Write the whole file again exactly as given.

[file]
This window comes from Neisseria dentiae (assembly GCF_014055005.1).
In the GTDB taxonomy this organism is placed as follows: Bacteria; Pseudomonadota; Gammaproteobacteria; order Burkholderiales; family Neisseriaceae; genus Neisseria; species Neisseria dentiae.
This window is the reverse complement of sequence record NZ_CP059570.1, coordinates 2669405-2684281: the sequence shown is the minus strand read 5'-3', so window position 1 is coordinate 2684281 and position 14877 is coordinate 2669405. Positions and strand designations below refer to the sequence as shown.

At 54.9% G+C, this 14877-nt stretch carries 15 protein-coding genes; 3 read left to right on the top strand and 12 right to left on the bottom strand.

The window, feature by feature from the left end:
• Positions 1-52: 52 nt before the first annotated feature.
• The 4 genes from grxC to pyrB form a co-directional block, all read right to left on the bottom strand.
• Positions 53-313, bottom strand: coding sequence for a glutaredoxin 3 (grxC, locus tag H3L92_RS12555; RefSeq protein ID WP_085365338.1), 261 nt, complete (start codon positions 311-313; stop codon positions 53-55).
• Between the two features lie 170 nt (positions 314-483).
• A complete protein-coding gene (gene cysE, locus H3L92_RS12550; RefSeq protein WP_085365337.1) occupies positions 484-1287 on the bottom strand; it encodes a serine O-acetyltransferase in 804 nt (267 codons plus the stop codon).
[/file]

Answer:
This window comes from Neisseria dentiae (assembly GCF_014055005.1).
In the GTDB taxonomy this organism is placed as follows: Bacteria; Pseudomonadota; Gammaproteobacteria; order Burkholderiales; family Neisseriaceae; genus Neisseria; species Neisseria dentiae.
This window is the reverse complement of sequence record NZ_CP059570.1, coordinates 2669405-2684281: the sequence shown is the minus strand read 5'-3', so window position 1 is coordinate 2684281 and position 14877 is coordinate 2669405. Positions and strand designations below refer to the sequence as shown.

At 54.9% G+C, this 14877-nt stretch carries 15 protein-coding genes; 3 read left to right on the top strand and 12 right to left on the bottom strand.

The window, feature by feature from the left end:
• Positions 1-52: 52 nt before the first annotated feature.
• The 4 genes from grxC to pyrB form a co-directional block, all read right to left on the bottom strand.
• Positions 53-313, bottom strand: coding sequence for a glutaredoxin 3 (grxC, locus tag H3L92_RS12555; RefSeq protein ID WP_085365338.1), 261 nt, complete (start codon positions 311-313; stop codon positions 53-55).
• Between the two features lie 170 nt (positions 314-483).
• A complete protein-coding gene (gene cysE, locus H3L92_RS12550; RefSeq protein WP_085365337.1) occupies positions 484-1287 on the bottom strand; it encodes a serine O-acetyltransferase in 804 nt (267 codons plus the stop codon).